Steve Arkin, a 55 year old male from San Diego asks on December 9, 2004,How is the spin imparted to a golf ball during the collision with a driver determined? The paradox is that many sources report "the gear effect" where the club recoils and imparts CCW spin (hook spin so the ball will curve to the left) on a toe hit, while an open club face (or a convex shape) will impart CW spin (slice spin which makes the ball curve left to right). I understand how side spin results from off-line club paths or non-square hits. I believe that these are in fact the dominant effect. My problem is that all drivers are made with a convex face. This means that a toe hit will have an open face, even on a perfectly straight hit. The effect described in the article should make the ball fade to the right. However, many sources claim that the reason for the convex face is to achieve the exact opposite: to make the ball curve back to the left on toe hits. The claim is that this is caused by "the gear effect" where (they claim) the club rotates back away from the impact and imparts counter-clockwise spin to cause a hook back to the left. I am not clear on the physics of the collision that can cause this to happen. I believe that the club will slow down after the collision, but I doubt that it actually translates backward. So is "the gear effect" real or a myth?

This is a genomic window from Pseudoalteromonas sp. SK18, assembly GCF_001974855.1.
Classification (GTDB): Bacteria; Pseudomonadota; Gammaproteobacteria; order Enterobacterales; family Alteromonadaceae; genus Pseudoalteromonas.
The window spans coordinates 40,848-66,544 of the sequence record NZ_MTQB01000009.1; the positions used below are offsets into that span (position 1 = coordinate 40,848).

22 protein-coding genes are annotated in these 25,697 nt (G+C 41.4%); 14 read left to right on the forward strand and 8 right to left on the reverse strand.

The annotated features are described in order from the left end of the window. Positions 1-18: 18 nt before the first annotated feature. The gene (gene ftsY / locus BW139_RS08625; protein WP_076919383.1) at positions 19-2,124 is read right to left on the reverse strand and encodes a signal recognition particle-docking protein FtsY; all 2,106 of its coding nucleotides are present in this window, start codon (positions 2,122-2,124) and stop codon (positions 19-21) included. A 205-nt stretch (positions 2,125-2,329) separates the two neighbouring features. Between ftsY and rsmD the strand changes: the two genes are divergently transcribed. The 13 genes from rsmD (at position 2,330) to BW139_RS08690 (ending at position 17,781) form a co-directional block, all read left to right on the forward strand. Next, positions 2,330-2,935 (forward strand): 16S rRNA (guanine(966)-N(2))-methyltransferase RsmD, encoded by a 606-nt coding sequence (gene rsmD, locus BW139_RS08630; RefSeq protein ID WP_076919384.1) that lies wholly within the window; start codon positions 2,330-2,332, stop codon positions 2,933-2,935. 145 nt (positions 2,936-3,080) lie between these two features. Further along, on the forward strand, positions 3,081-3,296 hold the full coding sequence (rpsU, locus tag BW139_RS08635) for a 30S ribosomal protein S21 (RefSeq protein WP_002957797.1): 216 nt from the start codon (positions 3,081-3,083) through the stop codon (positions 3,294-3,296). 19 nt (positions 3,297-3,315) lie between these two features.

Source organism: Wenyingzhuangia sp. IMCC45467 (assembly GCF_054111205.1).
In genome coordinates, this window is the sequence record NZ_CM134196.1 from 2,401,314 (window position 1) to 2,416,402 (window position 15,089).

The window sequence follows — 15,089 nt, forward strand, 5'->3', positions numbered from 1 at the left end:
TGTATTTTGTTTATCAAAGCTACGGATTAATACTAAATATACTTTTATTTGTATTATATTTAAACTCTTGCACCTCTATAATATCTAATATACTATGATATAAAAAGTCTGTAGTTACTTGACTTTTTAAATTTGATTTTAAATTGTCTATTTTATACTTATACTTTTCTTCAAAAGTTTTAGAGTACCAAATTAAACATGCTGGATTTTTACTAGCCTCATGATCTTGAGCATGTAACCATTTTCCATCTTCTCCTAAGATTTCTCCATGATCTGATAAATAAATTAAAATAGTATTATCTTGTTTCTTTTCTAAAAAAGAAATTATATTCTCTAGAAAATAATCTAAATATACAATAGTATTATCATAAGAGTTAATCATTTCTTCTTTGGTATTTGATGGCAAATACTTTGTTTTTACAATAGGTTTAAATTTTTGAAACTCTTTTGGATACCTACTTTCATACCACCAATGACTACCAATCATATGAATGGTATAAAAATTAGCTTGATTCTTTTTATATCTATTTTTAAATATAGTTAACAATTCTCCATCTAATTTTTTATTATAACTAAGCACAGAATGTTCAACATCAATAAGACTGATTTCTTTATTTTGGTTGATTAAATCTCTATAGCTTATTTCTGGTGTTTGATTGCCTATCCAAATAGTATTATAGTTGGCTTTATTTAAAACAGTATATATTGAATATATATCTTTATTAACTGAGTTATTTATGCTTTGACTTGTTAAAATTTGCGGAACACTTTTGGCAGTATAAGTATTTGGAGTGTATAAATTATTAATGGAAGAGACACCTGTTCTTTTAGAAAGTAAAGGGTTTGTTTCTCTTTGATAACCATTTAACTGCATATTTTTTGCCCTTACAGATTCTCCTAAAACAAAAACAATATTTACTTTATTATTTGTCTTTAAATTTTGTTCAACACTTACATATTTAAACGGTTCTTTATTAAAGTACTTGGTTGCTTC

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The gear effect is real. When the head of a driver is hit off-center it not only slows down but it also rotates about its center of mass. Its this rotation that causes the face of the club to rub across the golf ball and give it the side spin that is said to be due to the gear effect. The side spin due to the gear effect is opposite in direction to the side spin caused by the face opening or closing during the collision. i.e. For a hit towards the toe the club would open up causing a slice but the gear effect would result in a hook. Which effect dominates depends on how far back the center of mass is from the clubface and the specific impact point. In the case of the woods the center of the club head is far from the clubface and the gear effect dominates. The clubface is curved to compensate. The closer the center of the club head is to the clubface the less the gear effect and therefore the less the curvature is needed. That is why irons are typically flat.
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